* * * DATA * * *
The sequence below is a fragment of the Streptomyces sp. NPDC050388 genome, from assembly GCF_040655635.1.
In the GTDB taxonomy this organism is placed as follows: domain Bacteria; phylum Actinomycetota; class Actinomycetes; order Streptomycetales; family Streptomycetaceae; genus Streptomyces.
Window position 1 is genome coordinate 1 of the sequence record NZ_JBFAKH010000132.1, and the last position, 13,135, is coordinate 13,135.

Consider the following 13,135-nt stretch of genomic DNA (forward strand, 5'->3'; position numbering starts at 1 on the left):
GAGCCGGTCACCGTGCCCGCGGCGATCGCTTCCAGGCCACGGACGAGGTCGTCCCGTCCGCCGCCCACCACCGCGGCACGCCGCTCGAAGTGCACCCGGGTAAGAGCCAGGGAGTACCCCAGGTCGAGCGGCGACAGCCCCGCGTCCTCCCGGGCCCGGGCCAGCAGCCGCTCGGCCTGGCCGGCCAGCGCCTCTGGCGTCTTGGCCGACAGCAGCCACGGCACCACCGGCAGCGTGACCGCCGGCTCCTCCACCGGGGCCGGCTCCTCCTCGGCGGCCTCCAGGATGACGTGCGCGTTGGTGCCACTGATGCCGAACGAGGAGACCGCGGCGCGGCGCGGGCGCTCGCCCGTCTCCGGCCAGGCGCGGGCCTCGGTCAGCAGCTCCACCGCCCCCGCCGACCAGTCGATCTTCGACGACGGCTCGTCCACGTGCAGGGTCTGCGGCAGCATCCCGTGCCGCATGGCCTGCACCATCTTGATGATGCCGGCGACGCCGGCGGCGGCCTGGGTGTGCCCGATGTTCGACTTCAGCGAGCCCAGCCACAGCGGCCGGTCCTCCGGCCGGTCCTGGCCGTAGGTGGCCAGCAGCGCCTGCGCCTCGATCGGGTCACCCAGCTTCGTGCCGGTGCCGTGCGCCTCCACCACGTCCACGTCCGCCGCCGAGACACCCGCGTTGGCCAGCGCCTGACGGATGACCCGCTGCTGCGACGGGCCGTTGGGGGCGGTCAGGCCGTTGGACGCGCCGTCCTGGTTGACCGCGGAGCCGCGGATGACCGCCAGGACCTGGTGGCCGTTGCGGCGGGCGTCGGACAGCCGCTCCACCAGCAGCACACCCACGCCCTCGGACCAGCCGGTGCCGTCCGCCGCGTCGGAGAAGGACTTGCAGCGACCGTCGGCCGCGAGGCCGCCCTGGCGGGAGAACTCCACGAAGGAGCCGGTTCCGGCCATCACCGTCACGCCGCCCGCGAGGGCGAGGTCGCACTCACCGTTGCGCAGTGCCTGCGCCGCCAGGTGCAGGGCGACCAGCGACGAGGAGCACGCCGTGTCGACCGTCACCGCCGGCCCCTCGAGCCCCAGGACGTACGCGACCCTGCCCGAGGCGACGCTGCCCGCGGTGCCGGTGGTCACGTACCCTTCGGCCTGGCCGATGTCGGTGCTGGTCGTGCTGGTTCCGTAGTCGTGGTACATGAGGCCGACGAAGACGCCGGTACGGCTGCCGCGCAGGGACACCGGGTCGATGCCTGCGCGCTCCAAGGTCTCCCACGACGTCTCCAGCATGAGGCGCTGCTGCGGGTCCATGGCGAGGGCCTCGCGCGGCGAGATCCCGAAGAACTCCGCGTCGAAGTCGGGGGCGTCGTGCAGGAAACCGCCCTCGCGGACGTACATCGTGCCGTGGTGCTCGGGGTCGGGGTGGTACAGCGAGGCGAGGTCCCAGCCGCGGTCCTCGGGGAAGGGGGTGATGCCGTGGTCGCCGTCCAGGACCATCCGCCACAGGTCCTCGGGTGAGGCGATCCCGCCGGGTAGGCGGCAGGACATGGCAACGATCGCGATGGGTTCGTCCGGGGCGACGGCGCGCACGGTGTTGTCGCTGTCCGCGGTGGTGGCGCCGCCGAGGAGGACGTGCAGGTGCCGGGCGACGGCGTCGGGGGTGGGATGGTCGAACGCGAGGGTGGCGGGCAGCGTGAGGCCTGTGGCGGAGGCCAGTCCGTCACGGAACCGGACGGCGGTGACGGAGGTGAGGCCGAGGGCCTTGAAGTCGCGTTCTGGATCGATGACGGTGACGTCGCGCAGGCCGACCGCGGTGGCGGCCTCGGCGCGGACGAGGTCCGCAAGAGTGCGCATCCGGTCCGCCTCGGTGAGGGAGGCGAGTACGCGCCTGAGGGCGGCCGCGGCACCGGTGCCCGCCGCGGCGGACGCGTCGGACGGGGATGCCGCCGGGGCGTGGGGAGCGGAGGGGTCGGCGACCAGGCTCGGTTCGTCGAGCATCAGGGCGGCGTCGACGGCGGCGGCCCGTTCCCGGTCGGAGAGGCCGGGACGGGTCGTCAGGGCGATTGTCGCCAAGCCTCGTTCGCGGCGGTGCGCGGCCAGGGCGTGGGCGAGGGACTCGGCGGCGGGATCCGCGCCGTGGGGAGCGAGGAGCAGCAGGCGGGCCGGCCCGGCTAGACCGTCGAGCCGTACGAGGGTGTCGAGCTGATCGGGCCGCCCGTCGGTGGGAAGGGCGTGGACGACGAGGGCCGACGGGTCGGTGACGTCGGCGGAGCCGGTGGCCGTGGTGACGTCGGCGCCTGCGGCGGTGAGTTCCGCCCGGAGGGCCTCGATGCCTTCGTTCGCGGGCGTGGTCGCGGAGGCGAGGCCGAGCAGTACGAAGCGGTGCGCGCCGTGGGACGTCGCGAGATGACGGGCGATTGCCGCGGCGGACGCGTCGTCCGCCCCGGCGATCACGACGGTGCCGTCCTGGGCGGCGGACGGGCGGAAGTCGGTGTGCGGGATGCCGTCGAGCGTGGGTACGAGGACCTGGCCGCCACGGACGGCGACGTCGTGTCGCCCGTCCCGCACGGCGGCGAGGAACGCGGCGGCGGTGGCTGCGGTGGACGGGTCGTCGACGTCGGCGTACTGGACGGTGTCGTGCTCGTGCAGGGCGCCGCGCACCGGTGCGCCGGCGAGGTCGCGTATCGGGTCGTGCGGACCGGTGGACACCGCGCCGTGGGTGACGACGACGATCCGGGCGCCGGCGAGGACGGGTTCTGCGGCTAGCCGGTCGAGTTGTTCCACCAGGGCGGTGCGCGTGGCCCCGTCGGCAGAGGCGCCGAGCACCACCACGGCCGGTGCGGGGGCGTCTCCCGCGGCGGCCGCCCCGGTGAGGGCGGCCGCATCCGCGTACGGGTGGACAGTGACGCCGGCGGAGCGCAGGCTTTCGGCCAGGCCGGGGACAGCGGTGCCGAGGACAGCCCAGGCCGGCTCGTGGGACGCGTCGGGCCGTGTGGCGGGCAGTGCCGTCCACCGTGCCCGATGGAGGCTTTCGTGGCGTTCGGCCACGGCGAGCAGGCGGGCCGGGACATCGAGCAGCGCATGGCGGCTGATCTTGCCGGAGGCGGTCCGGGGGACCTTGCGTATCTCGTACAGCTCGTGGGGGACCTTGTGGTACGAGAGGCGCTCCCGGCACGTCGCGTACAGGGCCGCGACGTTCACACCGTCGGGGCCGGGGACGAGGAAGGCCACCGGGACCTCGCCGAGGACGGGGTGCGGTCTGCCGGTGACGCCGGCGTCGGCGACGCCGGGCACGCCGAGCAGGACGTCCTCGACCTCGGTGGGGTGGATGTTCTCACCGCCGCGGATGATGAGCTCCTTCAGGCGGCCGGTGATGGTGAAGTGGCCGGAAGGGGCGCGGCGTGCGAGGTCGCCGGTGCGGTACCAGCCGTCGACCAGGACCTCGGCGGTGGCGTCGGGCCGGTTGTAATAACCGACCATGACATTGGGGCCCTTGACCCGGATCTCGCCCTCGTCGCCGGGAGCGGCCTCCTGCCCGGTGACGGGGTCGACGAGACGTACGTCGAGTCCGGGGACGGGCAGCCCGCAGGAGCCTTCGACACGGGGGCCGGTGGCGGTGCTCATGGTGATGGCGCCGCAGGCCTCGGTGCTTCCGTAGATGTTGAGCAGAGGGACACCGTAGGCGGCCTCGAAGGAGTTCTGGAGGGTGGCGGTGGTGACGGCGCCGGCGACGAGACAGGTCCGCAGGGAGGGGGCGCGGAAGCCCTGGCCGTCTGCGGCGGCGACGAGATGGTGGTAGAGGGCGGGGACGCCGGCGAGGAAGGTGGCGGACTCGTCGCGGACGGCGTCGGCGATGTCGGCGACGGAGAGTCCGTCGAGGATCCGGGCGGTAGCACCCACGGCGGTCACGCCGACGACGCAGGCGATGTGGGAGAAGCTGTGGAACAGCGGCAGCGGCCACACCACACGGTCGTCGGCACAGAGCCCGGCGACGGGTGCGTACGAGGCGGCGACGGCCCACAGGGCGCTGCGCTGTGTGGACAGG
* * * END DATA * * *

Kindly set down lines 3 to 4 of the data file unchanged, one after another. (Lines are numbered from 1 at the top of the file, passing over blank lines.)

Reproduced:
Window position 1 is genome coordinate 1 of the sequence record NZ_JBFAKH010000132.1, and the last position, 13,135, is coordinate 13,135.

Consider the following 13,135-nt stretch of genomic DNA (forward strand, 5'->3'; position numbering starts at 1 on the left):